This article summarizes research and risk reduction that will inform acquisition decisions regarding NOAA's future national operational weather radar network. A key alternative being evaluated is polarimetric phased-array radar (PAR). Research indicates PAR can plausibly achieve fast, adaptive volumetric scanning, with associated benefits for severe-weather warning performance. We assess these benefits using storm observations and analyses, observing system simulation experiments, and real radar-data assimilation studies. Changes in the number and/or locations of radars in the future network could improve coverage at low altitude. Analysis of benefits that might be so realized indicates the possibility for additional improvement in severe weather and flash-flood warning performance, with associated reduction in casualties. Simulations are used to evaluate techniques for rapid volumetric scanning and assess data quality characteristics of PAR. Finally, we describe progress in developing methods to compensate for polarimetric variable estimate biases introduced by electronic beam-steering. A research-to-operations (R2O) strategy for the PAR alternative for the WSR-88D replacement network is presented.
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Summary

This article summarizes research and risk reduction that will inform acquisition decisions regarding NOAA's future national operational weather radar network. A key alternative being evaluated is polarimetric phased-array radar (PAR). Research indicates PAR can plausibly achieve fast, adaptive volumetric scanning, with associated benefits for severe-weather warning performance. We assess these...

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A neural network approach for waveform generation and selection with multi-mission radar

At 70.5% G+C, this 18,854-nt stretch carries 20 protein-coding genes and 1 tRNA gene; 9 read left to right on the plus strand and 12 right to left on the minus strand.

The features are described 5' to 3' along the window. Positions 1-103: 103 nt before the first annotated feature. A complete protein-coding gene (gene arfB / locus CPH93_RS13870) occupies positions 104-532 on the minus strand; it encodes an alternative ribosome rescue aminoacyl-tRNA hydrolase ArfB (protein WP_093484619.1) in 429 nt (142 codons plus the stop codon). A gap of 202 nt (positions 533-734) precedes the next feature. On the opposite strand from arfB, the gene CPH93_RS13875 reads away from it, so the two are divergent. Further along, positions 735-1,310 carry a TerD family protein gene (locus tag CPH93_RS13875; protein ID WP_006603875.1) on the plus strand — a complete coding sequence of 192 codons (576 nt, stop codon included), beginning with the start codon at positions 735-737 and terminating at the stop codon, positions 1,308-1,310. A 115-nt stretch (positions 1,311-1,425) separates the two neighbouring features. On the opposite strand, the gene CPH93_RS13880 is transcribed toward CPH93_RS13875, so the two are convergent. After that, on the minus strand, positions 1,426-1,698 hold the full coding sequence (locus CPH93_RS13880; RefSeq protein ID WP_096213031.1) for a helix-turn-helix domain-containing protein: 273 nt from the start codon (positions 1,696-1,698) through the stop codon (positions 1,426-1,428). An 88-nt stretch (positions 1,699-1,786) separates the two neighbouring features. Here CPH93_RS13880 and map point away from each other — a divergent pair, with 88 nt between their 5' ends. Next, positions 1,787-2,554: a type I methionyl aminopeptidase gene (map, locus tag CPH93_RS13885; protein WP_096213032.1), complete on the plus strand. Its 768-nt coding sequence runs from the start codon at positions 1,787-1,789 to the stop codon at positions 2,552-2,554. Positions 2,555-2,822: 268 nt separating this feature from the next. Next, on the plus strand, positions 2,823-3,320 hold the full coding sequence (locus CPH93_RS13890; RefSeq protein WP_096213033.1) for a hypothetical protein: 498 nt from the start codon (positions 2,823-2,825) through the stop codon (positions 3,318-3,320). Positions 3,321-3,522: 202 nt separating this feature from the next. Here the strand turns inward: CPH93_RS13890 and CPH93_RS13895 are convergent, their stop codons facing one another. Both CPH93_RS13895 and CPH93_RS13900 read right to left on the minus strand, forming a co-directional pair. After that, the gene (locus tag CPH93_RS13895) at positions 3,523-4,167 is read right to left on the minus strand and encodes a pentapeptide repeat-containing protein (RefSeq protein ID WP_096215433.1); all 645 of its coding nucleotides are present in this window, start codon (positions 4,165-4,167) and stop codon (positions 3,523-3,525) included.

Published in:
2019 IEEE Radar Conf., 22-26 April 2019.

Summary

Nonlinear frequency modulated (NLFM) pulse compression waveforms have become a mainstream methodology for radars across multiple sectors and missions, including weather observation, target tracking, and target detection. NLFM affords the ability to generate a low-sidelobe autocorrelation function and matched filter while avoiding aggressive amplitude modulation, resulting in more power incident on the target. This capability can lead to significantly lower system design costs due to the possibility of sensitivity gains on the order of 3 dB or more compared with traditional, amplitude-modulated linear frequency modulated (LFM) waveforms. Generation of an optimal NLFM waveform, however, can be an arduous task, and may involve complex optimization and non-closed-form solutions. For a multimission or cognitive radar, which may utilize a wide combination of frequencies, pulse lengths, and amplitude modulations (among other factors), this could lead to an extremely large waveform table for selection. This paper takes a neural network approach to this problem by optimizing a set of over 100 waveforms spanning a wide space and using the results to interpolate the waveform possibilities to a higher resolution. A modified form of a previous NLFM method is combined with a four-hidden-layer neural network to show the integrated and peak range sidelobes of the generated waveforms across the model training space. The results are applicable to multi-mission and cognitive radars that need precise waveform specifications in rapid succession. The expected waveform generation times are addressed and quantified, and the potential applicability to multi-mission and cognitive radars is discussed.
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Summary

Nonlinear frequency modulated (NLFM) pulse compression waveforms have become a mainstream methodology for radars across multiple sectors and missions, including weather observation, target tracking, and target detection. NLFM affords the ability to generate a low-sidelobe autocorrelation function and matched filter while avoiding aggressive amplitude modulation, resulting in more power incident...